In today’s society, education is regarded as the most important factor to have for successful women empowerment. It improves her capacity to access information, learn new skills, and tolerate change. It also opens up more job options for her. There is empirical evidence that educated women are better at providing for their children’s health, nutritional, and care requirements, have fewer children, and marry later. Women and girls, on the other hand, are expected to fulfill a variety of responsibilities, many of which obstruct their access to, participation in, retention in, and accomplishment in school (Mullu, 2004).

In Africa, particularly in Nigeria, quality education for girls is thought to be quite inadequate. According to statistics from the Department for International Development (DFID, 2007), while girls’ primary school enrollment is improving in most African and Asian nations, 44 million girls remain out of school globally. DFID (2007) lists Nigeria as one of the nations with the largest number of out-of-school females (that is, children of school-going age not enrolled in primary or secondary school). Early marriages, community attitudes regarding girl-child education, and female genital mutilation (FGM) are all variables that have been linked to girls’ lack of access to school (Kagunye, 2004). Violence, gender discrimination in the classroom, and lax enforcement of regulations and laws surrounding corporal punishment, child labor, school charges/fees, and re-entry into school, particularly when females get pregnant, have a negative impact on girls.

In African civilization, factors such as family situations are seen as barriers to girls’ education. All of the domestic activities, including as caring for the children, gathering water and firewood, cooking, farming, and washing, are carried out with the help of the girls. When the mother is unwell or away from home, the girls leave school to help with the household tasks. Because she must assist her mother in the evening, the girl has less time to study. This has a negative impact on her school involvement and success. Absenteeism can lead to low academic achievement, repetition, and eventually dropping out of school, sometimes before the girl has mastered basic literacy. The majority of individuals who reach the conclusion of their educational cycle frequently score badly in their promotion tests, forcing them to leave out (Njenga, 1999).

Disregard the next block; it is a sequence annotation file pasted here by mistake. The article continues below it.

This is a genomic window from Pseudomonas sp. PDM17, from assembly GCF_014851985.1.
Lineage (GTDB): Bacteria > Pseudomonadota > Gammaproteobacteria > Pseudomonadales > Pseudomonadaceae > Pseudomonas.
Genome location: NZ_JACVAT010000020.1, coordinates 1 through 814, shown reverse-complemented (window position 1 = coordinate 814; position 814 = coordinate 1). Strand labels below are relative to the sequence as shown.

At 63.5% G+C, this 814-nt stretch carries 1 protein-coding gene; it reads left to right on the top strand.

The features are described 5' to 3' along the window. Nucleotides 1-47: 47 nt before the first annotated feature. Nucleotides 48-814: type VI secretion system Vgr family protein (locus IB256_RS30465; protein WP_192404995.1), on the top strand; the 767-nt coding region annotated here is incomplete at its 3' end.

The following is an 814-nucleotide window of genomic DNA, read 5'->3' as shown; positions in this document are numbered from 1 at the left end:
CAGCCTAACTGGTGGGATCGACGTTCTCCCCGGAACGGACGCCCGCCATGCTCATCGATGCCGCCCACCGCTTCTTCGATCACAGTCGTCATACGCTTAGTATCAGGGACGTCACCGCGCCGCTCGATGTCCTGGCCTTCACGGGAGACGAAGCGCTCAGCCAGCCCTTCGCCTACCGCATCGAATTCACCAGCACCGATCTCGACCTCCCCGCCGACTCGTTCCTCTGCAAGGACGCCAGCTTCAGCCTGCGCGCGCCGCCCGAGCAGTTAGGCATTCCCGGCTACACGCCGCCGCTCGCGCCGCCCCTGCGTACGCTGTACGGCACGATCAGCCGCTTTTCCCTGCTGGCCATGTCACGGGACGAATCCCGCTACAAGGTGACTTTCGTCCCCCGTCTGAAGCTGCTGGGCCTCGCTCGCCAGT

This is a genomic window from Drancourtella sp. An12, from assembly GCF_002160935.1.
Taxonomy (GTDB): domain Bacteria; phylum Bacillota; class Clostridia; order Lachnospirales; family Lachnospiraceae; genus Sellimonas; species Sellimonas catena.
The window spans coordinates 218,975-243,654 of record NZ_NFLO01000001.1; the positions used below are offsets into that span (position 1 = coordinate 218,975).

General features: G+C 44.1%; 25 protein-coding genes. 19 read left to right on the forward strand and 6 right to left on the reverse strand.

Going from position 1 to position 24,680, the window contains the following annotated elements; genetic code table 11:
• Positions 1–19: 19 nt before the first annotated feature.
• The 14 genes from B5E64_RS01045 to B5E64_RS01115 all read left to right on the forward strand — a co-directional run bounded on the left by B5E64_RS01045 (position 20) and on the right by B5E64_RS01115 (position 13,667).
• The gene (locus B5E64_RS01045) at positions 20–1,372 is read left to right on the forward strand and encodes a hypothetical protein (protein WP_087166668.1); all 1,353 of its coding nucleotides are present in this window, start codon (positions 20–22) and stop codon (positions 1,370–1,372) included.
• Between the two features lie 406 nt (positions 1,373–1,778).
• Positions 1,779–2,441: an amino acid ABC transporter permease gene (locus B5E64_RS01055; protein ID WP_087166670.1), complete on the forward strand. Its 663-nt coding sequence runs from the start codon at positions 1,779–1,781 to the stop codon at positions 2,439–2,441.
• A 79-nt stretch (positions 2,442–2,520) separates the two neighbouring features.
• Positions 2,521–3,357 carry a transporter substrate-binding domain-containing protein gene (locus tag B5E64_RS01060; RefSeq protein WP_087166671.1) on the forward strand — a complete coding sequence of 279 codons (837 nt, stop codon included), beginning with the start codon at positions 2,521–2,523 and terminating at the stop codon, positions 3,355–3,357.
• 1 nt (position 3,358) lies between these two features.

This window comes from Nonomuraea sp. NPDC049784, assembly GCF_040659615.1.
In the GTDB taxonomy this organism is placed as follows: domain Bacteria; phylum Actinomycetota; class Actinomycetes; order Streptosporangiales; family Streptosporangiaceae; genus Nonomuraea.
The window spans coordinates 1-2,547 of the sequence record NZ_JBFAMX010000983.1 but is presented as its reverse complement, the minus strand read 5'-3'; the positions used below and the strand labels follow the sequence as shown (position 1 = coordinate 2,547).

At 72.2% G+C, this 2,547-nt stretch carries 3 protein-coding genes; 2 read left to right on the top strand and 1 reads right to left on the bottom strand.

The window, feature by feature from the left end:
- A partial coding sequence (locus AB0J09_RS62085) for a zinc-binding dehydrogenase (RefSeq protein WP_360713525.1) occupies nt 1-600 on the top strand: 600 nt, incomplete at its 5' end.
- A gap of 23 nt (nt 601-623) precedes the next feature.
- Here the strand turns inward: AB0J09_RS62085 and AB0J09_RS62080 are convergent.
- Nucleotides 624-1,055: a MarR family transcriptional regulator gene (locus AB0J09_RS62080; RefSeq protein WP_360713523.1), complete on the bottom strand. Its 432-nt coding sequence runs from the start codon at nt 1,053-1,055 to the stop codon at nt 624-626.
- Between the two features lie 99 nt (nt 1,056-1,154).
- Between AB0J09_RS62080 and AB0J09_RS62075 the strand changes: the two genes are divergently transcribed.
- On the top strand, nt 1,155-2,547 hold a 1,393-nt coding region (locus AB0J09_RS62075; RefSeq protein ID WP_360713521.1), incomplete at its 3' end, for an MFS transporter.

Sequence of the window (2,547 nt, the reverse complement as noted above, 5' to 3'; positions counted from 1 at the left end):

Girls’ career goals might be influenced by vocational counseling in schools. Effective educational and occupational advisory services are becoming increasingly important in assisting young students and professionals in selecting appropriate learning routes. Many young individuals in today’s culture are confronted with the challenge of profession choice: this may frequently lead to rash and incorrect judgments, with bad effects for both the person and society, both economically and socially. An individual’s job decision is inextricably linked to the development of professional abilities in a certain didactic area, which is why students must first choose a learning subject (Ricci and Boccardi, 2010).

The development of personal and vocational identity frequently necessitates the supervision of a specialized professional who is capable of distinguishing the various components of the process of choosing a profession, particularly in a socio-cultural reality such as the current one, where workplace transformations are continuous and rapid. To carry out a successful Vocational Guidance process in this reality, according to Müller (2001), specialized training, an adequate theoretical framework, and extra technological instruments are required, in addition to ongoing reflection on the developing signals in each session. Without this, time may pass without the individual’s desired goals being met, or rather, without sufficient stimulation to pursue a professional/occupational alternative within his or her socio-cultural milieu. This is especially true for women, who have historically been underrepresented in scientific and technology fields (Njenga, 1999 and Mullu, 2004).